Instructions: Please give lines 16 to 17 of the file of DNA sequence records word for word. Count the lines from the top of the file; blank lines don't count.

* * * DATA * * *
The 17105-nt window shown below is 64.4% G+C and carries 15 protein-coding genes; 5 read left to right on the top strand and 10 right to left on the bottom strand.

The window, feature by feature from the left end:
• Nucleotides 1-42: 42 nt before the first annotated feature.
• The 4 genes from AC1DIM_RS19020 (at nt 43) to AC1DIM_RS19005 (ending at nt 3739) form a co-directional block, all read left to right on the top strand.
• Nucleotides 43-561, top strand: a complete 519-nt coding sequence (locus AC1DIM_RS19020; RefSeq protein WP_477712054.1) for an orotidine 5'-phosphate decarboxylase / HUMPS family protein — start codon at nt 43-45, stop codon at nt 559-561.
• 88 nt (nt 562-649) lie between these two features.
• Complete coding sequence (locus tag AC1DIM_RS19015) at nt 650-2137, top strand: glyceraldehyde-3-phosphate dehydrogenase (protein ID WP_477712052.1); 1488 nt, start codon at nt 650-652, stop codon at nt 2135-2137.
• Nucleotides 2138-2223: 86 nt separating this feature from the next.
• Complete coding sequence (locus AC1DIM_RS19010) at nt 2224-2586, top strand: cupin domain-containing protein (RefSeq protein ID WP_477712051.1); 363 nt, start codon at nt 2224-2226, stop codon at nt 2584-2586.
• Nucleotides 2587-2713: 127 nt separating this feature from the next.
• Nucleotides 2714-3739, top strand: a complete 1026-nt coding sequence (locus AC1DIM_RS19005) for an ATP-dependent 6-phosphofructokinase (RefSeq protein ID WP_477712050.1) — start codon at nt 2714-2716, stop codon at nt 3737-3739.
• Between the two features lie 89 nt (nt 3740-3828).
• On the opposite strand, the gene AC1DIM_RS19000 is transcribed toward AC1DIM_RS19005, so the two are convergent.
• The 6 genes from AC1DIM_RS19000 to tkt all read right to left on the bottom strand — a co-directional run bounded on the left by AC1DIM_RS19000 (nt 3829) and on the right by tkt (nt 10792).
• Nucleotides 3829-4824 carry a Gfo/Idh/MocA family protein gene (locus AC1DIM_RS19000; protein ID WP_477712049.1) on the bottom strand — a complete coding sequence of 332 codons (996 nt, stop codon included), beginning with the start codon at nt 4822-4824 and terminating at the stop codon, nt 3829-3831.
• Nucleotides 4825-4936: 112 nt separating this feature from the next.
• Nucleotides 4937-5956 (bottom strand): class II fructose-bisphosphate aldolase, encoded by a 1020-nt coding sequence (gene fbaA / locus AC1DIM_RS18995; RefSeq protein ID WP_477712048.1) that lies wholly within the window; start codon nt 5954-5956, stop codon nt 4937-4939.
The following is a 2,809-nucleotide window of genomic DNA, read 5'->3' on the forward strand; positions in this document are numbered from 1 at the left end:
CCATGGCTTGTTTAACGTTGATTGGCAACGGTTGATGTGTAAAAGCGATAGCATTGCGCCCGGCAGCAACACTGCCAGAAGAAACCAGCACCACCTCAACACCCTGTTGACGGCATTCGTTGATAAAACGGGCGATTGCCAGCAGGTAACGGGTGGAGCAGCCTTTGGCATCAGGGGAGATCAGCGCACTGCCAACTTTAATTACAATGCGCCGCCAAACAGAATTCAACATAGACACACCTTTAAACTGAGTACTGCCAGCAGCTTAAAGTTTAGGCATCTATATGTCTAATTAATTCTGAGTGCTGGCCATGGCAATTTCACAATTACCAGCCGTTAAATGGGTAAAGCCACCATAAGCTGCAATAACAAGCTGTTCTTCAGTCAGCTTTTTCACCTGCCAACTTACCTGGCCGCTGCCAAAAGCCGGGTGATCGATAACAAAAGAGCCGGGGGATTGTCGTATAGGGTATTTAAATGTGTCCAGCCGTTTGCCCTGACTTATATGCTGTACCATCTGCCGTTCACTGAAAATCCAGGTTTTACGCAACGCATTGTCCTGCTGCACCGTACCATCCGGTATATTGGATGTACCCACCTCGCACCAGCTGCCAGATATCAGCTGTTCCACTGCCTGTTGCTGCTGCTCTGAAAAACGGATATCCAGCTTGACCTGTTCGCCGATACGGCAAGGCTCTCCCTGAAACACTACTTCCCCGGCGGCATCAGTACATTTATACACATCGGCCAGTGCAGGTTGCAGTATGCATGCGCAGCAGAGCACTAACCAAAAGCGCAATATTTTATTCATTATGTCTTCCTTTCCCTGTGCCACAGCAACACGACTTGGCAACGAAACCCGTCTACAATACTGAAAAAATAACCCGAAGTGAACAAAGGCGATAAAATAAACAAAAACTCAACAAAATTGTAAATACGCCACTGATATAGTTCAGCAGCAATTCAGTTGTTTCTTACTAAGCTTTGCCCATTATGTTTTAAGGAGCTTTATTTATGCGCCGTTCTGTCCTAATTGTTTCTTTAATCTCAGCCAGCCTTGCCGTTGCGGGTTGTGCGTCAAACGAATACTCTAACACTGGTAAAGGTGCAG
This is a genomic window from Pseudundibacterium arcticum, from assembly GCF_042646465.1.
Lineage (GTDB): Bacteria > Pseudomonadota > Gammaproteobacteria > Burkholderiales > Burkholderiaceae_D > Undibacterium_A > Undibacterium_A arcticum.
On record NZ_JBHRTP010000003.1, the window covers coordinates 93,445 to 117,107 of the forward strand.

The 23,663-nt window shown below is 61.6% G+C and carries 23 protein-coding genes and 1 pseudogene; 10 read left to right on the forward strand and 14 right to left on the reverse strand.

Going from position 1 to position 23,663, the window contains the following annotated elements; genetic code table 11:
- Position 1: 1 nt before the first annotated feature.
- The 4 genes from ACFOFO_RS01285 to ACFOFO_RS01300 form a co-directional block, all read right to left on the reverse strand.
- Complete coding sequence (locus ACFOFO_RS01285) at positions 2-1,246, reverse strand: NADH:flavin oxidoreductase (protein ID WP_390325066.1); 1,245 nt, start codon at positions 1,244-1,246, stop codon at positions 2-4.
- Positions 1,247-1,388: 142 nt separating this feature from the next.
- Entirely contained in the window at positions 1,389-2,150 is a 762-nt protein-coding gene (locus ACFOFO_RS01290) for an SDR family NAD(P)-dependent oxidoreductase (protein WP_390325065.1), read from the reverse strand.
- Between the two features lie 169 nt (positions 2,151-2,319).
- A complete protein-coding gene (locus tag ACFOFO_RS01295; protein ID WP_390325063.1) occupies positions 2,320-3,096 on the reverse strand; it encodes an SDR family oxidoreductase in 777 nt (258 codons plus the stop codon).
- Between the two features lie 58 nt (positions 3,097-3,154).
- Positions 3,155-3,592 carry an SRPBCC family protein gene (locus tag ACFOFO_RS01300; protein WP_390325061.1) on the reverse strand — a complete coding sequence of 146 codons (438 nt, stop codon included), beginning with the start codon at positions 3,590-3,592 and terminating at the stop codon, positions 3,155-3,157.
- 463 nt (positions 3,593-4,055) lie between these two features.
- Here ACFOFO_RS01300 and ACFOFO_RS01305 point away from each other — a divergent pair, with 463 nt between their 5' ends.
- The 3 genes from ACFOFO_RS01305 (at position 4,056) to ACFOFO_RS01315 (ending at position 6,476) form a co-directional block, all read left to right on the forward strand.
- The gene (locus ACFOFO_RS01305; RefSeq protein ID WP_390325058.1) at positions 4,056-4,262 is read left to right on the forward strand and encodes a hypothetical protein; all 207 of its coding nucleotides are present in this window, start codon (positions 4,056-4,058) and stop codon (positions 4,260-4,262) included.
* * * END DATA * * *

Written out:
• Nucleotides 4825-4936: 112 nt separating this feature from the next.
• Nucleotides 4937-5956 (bottom strand): class II fructose-bisphosphate aldolase, encoded by a 1020-nt coding sequence (gene fbaA / locus AC1DIM_RS18995; RefSeq protein ID WP_477712048.1) that lies wholly within the window; start codon nt 5954-5956, stop codon nt 4937-4939.